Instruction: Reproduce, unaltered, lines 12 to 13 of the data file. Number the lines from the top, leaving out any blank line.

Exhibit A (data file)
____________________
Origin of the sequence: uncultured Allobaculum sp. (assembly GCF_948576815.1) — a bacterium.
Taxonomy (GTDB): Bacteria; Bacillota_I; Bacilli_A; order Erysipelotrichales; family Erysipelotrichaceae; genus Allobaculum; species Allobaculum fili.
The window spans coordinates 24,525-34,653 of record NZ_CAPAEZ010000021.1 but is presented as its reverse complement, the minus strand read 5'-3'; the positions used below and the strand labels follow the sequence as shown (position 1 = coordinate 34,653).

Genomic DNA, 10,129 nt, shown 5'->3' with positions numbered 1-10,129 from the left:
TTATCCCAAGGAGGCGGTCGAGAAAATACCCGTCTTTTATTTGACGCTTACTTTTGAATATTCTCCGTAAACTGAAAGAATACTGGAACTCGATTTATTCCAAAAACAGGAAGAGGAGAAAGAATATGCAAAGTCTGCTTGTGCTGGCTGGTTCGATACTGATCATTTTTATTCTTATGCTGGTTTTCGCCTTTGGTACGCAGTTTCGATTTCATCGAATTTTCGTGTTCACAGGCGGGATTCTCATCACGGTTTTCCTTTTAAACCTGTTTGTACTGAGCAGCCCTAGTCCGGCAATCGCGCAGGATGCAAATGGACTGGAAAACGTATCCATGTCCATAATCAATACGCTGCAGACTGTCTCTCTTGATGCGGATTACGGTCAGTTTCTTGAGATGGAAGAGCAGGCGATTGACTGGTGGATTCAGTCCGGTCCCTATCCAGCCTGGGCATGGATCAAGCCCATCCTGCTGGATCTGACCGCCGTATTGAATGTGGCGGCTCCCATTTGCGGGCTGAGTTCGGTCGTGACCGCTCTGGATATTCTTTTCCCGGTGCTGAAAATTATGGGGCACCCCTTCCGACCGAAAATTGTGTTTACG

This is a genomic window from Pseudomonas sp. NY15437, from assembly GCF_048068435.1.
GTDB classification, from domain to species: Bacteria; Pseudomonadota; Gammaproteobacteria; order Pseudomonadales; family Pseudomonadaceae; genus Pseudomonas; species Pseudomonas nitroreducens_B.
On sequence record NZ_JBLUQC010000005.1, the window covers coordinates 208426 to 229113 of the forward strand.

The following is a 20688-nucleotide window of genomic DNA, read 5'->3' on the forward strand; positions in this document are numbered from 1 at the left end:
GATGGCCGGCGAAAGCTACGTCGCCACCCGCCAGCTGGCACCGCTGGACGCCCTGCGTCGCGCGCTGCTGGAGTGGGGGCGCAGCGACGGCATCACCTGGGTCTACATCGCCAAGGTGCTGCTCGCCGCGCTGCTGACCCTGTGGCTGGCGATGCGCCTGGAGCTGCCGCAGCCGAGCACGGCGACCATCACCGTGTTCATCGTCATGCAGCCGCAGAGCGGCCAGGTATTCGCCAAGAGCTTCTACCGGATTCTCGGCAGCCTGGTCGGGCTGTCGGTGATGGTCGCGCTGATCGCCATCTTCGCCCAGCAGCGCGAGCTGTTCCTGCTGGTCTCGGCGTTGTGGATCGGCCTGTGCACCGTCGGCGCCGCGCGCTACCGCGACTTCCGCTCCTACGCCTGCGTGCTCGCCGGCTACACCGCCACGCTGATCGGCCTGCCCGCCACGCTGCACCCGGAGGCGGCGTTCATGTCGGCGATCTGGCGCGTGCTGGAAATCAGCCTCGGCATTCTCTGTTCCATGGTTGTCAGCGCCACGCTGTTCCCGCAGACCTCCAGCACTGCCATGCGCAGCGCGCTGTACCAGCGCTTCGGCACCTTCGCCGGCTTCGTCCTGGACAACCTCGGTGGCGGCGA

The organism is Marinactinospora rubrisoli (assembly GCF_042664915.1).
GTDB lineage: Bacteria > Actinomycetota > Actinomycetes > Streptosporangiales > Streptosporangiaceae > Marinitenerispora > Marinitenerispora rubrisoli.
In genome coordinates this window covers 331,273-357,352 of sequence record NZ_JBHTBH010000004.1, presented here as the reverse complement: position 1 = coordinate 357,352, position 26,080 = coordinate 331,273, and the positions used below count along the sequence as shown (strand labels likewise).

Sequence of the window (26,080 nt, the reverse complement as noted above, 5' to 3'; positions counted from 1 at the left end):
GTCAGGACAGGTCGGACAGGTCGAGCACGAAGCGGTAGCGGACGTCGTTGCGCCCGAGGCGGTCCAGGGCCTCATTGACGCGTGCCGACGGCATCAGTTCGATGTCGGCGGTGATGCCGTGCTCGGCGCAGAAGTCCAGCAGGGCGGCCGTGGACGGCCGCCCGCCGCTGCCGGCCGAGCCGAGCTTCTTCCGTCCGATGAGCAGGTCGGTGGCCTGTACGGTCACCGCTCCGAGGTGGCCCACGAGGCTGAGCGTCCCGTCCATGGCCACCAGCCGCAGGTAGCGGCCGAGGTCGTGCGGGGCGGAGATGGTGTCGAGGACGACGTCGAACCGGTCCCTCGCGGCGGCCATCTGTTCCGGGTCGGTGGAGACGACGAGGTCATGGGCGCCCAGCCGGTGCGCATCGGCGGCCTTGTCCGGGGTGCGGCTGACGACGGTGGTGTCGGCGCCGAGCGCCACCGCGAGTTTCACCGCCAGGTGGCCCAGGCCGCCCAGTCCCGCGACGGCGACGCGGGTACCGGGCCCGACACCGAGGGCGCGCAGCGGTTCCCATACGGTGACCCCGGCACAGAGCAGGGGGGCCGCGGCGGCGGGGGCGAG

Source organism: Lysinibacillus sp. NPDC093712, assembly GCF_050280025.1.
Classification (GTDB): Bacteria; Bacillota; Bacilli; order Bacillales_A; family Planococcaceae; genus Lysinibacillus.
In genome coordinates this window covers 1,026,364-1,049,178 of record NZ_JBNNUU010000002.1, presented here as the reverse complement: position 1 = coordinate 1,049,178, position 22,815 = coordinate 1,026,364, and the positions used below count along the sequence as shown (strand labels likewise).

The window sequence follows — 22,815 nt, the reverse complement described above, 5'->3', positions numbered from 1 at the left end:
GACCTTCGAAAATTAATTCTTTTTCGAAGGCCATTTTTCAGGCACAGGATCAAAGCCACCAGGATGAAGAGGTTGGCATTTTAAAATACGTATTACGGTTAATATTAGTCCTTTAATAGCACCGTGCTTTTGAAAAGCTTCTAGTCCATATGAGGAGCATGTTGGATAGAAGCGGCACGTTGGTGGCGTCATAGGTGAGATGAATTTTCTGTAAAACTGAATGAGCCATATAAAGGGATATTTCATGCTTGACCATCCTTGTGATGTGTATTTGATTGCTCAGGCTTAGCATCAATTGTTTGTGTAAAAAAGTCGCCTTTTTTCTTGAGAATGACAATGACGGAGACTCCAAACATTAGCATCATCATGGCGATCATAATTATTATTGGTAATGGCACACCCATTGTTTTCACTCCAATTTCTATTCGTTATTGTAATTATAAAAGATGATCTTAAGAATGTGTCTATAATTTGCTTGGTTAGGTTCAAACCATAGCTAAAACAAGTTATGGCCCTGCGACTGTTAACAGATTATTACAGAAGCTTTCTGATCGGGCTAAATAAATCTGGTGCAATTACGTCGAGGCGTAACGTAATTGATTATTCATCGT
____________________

GTDB lineage: Bacteria > Actinomycetota > Actinomycetes > Streptosporangiales > Streptosporangiaceae > Marinitenerispora > Marinitenerispora rubrisoli.
In genome coordinates this window covers 331,273-357,352 of sequence record NZ_JBHTBH010000004.1, presented here as the reverse complement: position 1 = coordinate 357,352, position 26,080 = coordinate 331,273, and the positions used below count along the sequence as shown (strand labels likewise).